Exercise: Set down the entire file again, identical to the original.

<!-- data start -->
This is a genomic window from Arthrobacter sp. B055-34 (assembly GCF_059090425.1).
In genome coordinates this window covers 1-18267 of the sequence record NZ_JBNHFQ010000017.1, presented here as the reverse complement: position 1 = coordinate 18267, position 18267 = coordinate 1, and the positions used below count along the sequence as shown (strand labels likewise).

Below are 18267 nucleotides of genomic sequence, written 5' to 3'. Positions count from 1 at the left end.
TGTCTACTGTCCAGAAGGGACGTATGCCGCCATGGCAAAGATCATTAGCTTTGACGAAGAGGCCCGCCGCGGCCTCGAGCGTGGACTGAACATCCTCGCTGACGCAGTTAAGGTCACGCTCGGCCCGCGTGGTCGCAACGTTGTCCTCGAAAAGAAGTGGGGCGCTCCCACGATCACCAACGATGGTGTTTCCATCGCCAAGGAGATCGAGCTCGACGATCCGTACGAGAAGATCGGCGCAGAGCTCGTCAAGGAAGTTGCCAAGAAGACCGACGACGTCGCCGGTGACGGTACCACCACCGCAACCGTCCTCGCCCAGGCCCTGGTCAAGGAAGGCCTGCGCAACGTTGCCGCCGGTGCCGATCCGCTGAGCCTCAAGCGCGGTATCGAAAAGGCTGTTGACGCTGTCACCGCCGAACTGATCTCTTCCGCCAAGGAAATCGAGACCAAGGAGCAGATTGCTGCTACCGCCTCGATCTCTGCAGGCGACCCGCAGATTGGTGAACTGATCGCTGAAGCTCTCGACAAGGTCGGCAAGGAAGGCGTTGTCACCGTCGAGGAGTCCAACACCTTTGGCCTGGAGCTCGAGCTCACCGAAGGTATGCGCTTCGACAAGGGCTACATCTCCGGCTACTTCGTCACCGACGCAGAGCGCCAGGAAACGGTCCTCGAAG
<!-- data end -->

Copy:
This is a genomic window from Arthrobacter sp. B055-34 (assembly GCF_059090425.1).
In genome coordinates this window covers 1-18267 of the sequence record NZ_JBNHFQ010000017.1, presented here as the reverse complement: position 1 = coordinate 18267, position 18267 = coordinate 1, and the positions used below count along the sequence as shown (strand labels likewise).

Below are 18267 nucleotides of genomic sequence, written 5' to 3'. Positions count from 1 at the left end.
TGTCTACTGTCCAGAAGGGACGTATGCCGCCATGGCAAAGATCATTAGCTTTGACGAAGAGGCCCGCCGCGGCCTCGAGCGTGGACTGAACATCCTCGCTGACGCAGTTAAGGTCACGCTCGGCCCGCGTGGTCGCAACGTTGTCCTCGAAAAGAAGTGGGGCGCTCCCACGATCACCAACGATGGTGTTTCCATCGCCAAGGAGATCGAGCTCGACGATCCGTACGAGAAGATCGGCGCAGAGCTCGTCAAGGAAGTTGCCAAGAAGACCGACGACGTCGCCGGTGACGGTACCACCACCGCAACCGTCCTCGCCCAGGCCCTGGTCAAGGAAGGCCTGCGCAACGTTGCCGCCGGTGCCGATCCGCTGAGCCTCAAGCGCGGTATCGAAAAGGCTGTTGACGCTGTCACCGCCGAACTGATCTCTTCCGCCAAGGAAATCGAGACCAAGGAGCAGATTGCTGCTACCGCCTCGATCTCTGCAGGCGACCCGCAGATTGGTGAACTGATCGCTGAAGCTCTCGACAAGGTCGGCAAGGAAGGCGTTGTCACCGTCGAGGAGTCCAACACCTTTGGCCTGGAGCTCGAGCTCACCGAAGGTATGCGCTTCGACAAGGGCTACATCTCCGGCTACTTCGTCACCGACGCAGAGCGCCAGGAAACGGTCCTCGAAG